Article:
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  • Writer's pictureFord Carter

‘Eurovision Song Contest: The Story of Fire Saga’ – One Year On

Image source: Keeping It Reel, Netflix

It’s the biggest film about one of the biggest song contests in the world, and the Netflix production wasn’t just a hit amongst Eurovision fans, but also amongst the general public.

One year ago today, a feel-good musical drama about an aspiring Icelandic duo fighting to win the world’s biggest singing competition was released, and the fandom’s love for ‘Eurovision Song Contest: The Story of Fire Saga’ began.

Let’s take a look back at everyone’s favourite Eurovision film.

The film

The feel-good comedy film is about two Icelandic small-town singers Lars Erickssong (Will Ferrell) and Sigrit Ericksdottir (Rachel McAdams), who together form the duo Fire Saga. They get an opportunity of a lifetime to represent Iceland at the Eurovision Song Contest, where high stakes, scheming rivals and onstage mishaps test their bond.

‘Eurovision Song Contest: The Story of Fire Saga’ is directed by David Dobkin, who has previously directed Shanghai Knights which starred Jackie Chan and Owen Wilson and Wedding Crashers which featured Owen Wilson and Vince Vaughn. The film has been written by Will Ferrell and Andre Steele.

We wont be spoiling the film for you though, you can still check it out on Netflix, which requires a subscription.

Image source: Netflix

Review of the film

Even one year on, ‘Eurovision Song Contest: The Story of Fire Saga’ is still a hilarious comedy film designed to give you a laugh, and still hits just right to give a feeling of nostalgia for the movie.

Last year the Aussievision team reviewed ‘Eurovision Song Contest: The Story of Fire Saga’ and gave it an average of just below ⭐️⭐️⭐️⭐️, 3.69 to be precise. That is a thumbs up. There are a few die-hard fans in the group and some not so much. Check out the teams' comments and scores here.

‘Eurovision Song Contest: The Story of Fire Saga’ trivia

As well becoming the No.1 most watch film on Netflix across the world upon its release, the songs from the Eurovision film also charted across the world. ‘Húsavík’ reached No. 5 on the Australia iTunes chart with another four making an appearance. The soundtrack peaked at No.3 on the Australian iTunes album chart. You can check out where-else the song charted here.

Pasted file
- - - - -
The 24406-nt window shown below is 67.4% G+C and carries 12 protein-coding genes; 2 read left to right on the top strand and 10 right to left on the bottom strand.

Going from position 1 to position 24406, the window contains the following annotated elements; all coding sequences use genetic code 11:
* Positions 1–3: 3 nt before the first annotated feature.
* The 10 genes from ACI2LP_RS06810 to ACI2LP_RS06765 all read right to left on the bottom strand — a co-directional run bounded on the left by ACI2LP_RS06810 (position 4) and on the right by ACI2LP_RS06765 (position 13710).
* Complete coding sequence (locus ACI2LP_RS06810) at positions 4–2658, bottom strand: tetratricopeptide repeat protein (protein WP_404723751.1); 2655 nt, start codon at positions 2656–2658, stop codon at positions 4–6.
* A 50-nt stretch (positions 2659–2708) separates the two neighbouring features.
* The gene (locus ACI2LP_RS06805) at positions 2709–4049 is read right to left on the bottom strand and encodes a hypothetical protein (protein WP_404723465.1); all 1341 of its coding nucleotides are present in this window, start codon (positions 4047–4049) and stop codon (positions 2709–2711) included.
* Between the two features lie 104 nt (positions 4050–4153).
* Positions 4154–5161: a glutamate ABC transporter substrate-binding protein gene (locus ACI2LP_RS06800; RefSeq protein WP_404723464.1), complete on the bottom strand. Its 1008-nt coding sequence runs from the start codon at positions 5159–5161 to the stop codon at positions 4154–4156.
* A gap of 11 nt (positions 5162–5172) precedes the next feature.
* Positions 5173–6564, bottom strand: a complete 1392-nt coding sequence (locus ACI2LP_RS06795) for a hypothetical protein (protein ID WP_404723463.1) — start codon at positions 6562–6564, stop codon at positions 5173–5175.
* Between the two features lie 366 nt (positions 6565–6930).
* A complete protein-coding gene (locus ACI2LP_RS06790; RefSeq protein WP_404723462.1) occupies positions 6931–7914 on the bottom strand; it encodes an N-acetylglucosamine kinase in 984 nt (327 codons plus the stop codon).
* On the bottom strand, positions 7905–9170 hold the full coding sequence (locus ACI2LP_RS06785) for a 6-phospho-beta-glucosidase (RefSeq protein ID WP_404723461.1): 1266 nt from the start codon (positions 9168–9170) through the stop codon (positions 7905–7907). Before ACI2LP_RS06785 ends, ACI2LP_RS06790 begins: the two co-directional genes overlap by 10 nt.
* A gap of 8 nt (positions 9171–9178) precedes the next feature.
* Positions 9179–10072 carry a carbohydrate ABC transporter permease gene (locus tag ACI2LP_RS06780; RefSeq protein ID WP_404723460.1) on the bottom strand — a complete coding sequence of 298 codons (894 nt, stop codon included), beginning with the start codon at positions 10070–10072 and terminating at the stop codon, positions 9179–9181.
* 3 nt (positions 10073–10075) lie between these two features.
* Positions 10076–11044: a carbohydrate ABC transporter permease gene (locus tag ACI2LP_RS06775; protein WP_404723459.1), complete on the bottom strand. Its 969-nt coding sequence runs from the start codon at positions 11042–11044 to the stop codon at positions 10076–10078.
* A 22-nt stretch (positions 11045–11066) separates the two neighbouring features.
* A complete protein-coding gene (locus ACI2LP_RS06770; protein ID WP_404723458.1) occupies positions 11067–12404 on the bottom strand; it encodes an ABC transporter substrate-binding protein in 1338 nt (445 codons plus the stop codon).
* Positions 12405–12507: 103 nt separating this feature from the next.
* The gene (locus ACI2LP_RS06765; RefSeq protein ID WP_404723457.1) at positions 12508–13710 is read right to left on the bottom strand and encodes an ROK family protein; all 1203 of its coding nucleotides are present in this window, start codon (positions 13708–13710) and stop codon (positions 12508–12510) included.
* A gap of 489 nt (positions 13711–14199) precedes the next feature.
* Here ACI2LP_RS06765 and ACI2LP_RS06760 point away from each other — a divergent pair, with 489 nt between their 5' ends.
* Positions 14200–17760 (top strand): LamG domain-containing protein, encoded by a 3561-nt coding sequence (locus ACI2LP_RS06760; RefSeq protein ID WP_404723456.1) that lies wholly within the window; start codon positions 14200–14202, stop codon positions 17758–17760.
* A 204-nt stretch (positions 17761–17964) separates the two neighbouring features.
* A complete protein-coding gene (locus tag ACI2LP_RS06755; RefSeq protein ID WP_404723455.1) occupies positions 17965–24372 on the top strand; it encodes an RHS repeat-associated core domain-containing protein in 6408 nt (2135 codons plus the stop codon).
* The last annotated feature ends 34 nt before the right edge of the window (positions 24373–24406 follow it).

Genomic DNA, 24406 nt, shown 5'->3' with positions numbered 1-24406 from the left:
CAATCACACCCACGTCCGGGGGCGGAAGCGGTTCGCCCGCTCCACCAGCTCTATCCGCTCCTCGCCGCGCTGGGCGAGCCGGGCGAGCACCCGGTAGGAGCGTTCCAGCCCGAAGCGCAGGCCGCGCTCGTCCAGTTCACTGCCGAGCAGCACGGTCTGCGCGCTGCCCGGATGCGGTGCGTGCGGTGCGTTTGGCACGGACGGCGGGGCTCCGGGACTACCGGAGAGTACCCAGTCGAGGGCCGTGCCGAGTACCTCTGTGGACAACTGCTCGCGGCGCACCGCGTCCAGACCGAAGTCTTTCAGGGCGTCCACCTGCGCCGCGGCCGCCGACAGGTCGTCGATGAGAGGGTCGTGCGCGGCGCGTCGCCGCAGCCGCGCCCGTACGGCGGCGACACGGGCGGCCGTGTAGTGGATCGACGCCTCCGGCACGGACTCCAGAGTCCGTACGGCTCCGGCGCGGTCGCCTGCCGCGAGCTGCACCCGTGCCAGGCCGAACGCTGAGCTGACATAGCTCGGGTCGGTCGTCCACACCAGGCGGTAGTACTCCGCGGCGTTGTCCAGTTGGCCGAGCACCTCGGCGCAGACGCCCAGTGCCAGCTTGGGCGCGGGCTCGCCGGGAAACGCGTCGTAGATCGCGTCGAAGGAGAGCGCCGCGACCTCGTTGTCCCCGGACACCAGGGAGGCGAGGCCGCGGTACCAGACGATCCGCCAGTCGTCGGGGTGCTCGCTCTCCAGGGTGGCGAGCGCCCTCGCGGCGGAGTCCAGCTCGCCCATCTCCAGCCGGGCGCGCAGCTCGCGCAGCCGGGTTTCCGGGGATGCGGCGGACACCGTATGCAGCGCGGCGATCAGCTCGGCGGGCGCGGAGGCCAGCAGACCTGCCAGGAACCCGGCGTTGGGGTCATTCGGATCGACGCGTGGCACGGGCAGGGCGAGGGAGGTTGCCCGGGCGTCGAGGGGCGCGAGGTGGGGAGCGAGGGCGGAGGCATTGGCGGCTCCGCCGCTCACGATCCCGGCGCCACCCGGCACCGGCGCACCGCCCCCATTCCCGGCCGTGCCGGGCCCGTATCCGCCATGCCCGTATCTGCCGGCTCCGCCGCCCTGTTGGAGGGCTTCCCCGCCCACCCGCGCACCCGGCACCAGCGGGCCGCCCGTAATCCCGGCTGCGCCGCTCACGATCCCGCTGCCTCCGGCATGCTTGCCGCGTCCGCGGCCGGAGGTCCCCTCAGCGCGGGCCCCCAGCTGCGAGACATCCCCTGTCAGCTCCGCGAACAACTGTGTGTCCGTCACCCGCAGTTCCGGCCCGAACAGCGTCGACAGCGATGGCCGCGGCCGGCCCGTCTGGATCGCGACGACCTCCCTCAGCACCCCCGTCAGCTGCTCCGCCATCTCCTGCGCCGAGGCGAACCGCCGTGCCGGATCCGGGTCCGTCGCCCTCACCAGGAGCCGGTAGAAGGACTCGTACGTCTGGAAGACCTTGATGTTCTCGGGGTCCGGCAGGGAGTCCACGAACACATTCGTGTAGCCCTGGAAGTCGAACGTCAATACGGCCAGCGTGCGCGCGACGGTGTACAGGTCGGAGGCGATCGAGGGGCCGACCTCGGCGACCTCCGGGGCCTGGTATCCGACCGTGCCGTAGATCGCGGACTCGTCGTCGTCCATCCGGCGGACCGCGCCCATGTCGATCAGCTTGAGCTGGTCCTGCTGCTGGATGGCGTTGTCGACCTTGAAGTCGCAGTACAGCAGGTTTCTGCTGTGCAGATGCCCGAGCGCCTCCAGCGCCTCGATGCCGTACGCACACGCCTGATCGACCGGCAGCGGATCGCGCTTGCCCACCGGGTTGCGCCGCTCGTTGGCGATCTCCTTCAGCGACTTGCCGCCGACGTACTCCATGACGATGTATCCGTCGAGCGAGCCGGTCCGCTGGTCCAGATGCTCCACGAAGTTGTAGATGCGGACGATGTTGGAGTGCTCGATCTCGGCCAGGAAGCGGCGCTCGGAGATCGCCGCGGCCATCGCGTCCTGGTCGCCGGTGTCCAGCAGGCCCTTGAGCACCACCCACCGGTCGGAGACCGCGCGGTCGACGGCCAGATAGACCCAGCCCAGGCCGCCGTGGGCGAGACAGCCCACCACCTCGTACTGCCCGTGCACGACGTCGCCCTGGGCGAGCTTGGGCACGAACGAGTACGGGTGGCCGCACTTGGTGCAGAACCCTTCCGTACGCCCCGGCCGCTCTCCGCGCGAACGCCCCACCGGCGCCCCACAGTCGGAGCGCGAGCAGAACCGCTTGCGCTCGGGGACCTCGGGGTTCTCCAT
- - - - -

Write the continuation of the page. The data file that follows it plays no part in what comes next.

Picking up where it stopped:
In order to prepare for the film, Will Ferrell attended the Eurovision Song Contest 2018 as a member of the Swedish delegation, and was given access to follow the show from beginning to end, including the rehearsals.

Image source: Netflix, YouTube

Actual Eurovision contestants who appear in the film include John Lundvik (Sweden 2019), Anna Odobescu (Moldova 2019), Bilal Hassani (France 2019), Loreen (Sweden 2012, winner), Jessy Matador (France 2010), Alexander Rybak (Norway 2009, winner, and Norway 2018), Jamala (Ukraine 2016, winner), Elina Nechayeva (Estonia 2018), Conchita Wurst (Austria 2014, winner), Netta Barzilai (Israel 2018, winner), and Salvador Sobral (Portugal 2017, winner).

The film was originally intended to be released in May, 2020, to coincide with the 65th edition of the Eurovision Song Contest. Following the competition’s cancellation due to the ongoing coronavirus pandemic, the film’s release was pushed back to late June the same year.

Image source: SBS Australia

The first single and promotional video for the movie, ‘Volcano Man’, was released on the same day as the 2020 contest was scheduled to take place, and saw its world premiere broadcast on Australia’s Eurovision broadcaster SBS during replacement program ‘Eurovision 2020: Big Night In!’.

When it comes to the Guinness Book of Records the film also broke the record for the longest held vocal note in a UK hit. In the song 'Húsavík', Molly Sandén holds a note for a whopping 18 seconds at the climax of the song. The song spent four weeks on the UK’s Official Singles Chart, hitting a peak of number 59 on 16th July 2020. This year the song was nominated for an Oscar but unfortunately missed out, but Molly Sandén left us with an amazing performance of the song in Húsavík, Iceland. You can check out more Guinness Book of Records related to Eurovision here.


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